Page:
In a comparison with diffusion-weighted MRI (DWI-MRI), Swedish researchers found that NaF-PET/CT achieved greater sensitivity, while DWI-MRI achieved greater specificity in discovering bone metastases. The study's findings offer evidence that both modalities may be more efficient than bone scintigraphy, which traditionally has been the modality of choice to detect bone metastases in high-risk prostate cancer patients.
While bone scintigraphy has been used for several decades, the modality can result in false-positive findings in degenerative changes, inflammation, and trauma. "New methods with higher accuracy are worth discussing because the suboptimal specificity and sensitivity of bone scintigraphy are concerning," wrote lead author Dr. Firas Mosavi, from the department of radiology at Uppsala University Hospital, and colleagues (AJR, November 2012, Vol. 199:5, pp. 1114-1120).
Past studies have shown that DWI-MRI provides functional information based on water molecule motion, according to the authors; solid tumors are detected through restricted diffusion due to high cellular density. Sodium fluoride is a highly sensitive and specific bone imaging agent, which previous studies have shown can be more effective in detecting bone metastases than bone scintigraphy.
The prospective study analyzed 49 consecutive patients with newly diagnosed prostate cancer. All subjects underwent bone scintigraphy, whole-body MRI, and NaF-PET/CT to detect bone metastases between October 2009 and March 2011. The median age of the patients was 67 years, ranging from 57 to 80 years.
Participants were included in the study if their biopsy positively diagnosed prostate cancer. The researchers excluded patients who had a history of a second cancer and who could not undergo an MRI scan for reasons such as claustrophobia, metal implants, or pacemakers.
Patients with bone lesions who were strongly suspected of having metastases at the time of diagnosis were monitored with at least one of the initially performed modalities. The longest time of follow-up imaging was 14 months. Clinical and laboratory follow-up were arranged for all patients, ranging from seven to 24 months.
NaF-PET/CT imaging (Discovery ST, GE Healthcare) was conducted one hour after patients received 3 MBq/kg body weight of NaF. Images were acquired from the vertex to one-third down the thigh, with an acquisition time of two minutes per bed position in 3D mode. DWI-MRI was performed on a 1.5-tesla MRI system (Gyroscan Intera, Philips Healthcare) with a whole-body built-in coil.
Whole-body bone scintigraphy scans were performed using a dual-head gamma camera (Infinia Hawkeye, GE) three hours after injection of 600 MBq of hydroxymethylene diphosphonate labeled with technetium-99m. Bone scintigraphy, conventional MRI, and follow-up images were used as a standard of reference to evaluate NaF-PET/CT and DWI results.
The median time between the three imaging exams was seven days, ranging from two to 48 days, and all imaging procedures were performed before participants began therapy. Readers who interpreted the images were blinded to all clinical data except in cases of patients diagnosed with high-risk prostate cancer.
The most common sites for metastases were in the pelvis and spine, and there were no other metastases outside of those locations, the researchers found. The patient-based analysis revealed that 16 (33%) of the 49 patients had at least one metastasis found by one of the three imaging modalities. Only five patients (9%) had skeletal metastases that were verified by both DWI-MRI and NaF-PET/CT.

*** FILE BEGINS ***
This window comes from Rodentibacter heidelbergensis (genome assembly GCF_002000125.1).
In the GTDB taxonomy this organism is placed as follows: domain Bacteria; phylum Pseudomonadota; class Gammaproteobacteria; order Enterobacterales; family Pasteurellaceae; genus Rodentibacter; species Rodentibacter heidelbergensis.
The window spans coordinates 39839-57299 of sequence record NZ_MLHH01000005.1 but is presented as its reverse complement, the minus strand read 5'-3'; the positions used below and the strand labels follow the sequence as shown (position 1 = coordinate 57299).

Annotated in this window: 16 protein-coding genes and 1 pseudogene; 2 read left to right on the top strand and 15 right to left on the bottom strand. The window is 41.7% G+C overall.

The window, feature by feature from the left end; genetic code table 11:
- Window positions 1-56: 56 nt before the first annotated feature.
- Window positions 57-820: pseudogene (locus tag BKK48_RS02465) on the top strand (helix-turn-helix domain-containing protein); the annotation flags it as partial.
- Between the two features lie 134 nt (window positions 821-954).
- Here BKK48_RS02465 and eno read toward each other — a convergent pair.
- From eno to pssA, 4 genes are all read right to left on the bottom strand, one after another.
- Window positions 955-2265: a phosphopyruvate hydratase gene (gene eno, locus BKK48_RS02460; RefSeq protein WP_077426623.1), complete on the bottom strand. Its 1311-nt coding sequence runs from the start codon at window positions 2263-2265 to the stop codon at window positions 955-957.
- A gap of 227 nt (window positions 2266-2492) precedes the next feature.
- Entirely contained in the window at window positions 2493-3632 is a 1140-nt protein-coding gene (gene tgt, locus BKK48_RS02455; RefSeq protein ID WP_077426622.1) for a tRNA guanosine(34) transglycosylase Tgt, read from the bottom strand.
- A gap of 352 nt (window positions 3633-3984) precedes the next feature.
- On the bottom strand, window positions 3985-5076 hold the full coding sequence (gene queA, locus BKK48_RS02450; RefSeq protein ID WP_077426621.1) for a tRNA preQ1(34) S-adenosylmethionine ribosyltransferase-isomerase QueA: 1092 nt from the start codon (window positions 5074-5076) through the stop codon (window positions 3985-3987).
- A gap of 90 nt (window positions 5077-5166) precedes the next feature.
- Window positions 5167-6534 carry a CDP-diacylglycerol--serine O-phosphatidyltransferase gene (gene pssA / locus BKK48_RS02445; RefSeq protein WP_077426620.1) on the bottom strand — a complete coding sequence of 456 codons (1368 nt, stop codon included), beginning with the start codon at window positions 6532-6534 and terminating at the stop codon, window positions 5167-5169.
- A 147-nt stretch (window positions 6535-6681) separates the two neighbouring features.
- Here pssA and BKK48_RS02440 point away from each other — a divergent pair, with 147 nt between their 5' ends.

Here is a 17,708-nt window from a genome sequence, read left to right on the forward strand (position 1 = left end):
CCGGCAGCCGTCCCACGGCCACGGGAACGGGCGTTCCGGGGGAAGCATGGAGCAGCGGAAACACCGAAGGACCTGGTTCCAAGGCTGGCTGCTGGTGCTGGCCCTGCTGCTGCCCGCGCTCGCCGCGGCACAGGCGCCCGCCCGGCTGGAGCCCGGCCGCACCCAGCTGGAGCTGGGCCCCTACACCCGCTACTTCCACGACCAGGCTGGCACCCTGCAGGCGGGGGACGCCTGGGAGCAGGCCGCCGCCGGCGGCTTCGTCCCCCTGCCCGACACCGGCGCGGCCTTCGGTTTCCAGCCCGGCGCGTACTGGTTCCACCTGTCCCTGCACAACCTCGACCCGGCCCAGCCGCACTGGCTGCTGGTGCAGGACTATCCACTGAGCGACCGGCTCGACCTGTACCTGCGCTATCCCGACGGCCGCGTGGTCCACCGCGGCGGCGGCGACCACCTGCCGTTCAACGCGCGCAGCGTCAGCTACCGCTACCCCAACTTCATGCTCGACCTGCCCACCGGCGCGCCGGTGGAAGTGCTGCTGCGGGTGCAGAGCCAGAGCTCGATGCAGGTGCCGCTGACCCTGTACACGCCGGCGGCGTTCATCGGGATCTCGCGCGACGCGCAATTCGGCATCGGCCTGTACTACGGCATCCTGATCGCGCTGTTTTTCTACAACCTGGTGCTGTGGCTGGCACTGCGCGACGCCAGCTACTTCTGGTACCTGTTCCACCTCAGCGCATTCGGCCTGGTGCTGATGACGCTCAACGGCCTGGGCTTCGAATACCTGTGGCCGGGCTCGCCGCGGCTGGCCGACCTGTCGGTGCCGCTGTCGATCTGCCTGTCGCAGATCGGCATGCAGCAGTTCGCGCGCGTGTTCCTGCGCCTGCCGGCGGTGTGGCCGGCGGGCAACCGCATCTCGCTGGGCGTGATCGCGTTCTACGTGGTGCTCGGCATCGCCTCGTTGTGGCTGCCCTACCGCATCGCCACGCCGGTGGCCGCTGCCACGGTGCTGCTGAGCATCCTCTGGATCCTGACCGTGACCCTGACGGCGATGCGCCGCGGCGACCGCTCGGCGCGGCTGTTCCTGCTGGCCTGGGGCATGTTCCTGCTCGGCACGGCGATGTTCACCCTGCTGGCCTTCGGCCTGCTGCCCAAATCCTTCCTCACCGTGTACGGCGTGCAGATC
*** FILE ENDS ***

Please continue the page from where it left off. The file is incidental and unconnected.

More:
Of those five patients, two had widespread bone metastases and died eight and 16 months after the initial imaging. The other three subjects showed partial regression on follow-up studies.
NaF-PET/CT detected more true-positive lesions in four of five patients with bone metastases compared to DWI-MRI, and it detected an equal number of lesions in the fifth patient.
Numerous bone metastases were detected in a 67-year-old man with prostate cancer. Bone scintigraphy (left) and NaF-PET/CT (right) images show more lesions in skull and ribs than whole-body bone MRI. Images courtesy of the American Journal of Roentgenology.
There were no false-negative results with either of the two modalities, whereas NaF-PET/CT showed false-positive results in four patients and DWI-MRI had one false-positive finding. In addition, there were no signs of metastases in 40 patients (81%) with NaF-PET/CT, compared with 43 patients (86%) with DWI. Results from these patients were true-negative findings.
In the lesion-based analysis, NaF-PET/CT detected nine true-positive lesions, compared with five true-positive lesions with DWI-MRI. There were no false-negative results with NaF-PET/CT, compared with four false-negative lesions at DWI, and there were seven false-positive findings with NaF-PET/CT, compared with two false-positive results at DWI.
Two patients with uncountable bone metastases were analyzed separately. In these patients, NaF-PET/CT showed more bone metastases than DWI-MRI.
"Our prospective study results suggest that NaF-PET/CT has higher sensitivity but lower specificity than whole-body DWI for detection of bone metastases from prostate cancer," the authors concluded.
They noted that the lesions in the study were compared with a radiologic reference standard and follow-up studies, and no biopsies were performed.
"In clinical practice, NaF-PET/CT is a new imaging method," they added. "The lack of previous clinical experience in interpretation of this imaging modality has probably led, to some extent, to a high amount of false-positive findings."
More studies with larger patient populations should be conducted to confirm the results before clinical adoption of these methods can be endorsed, the group wrote.
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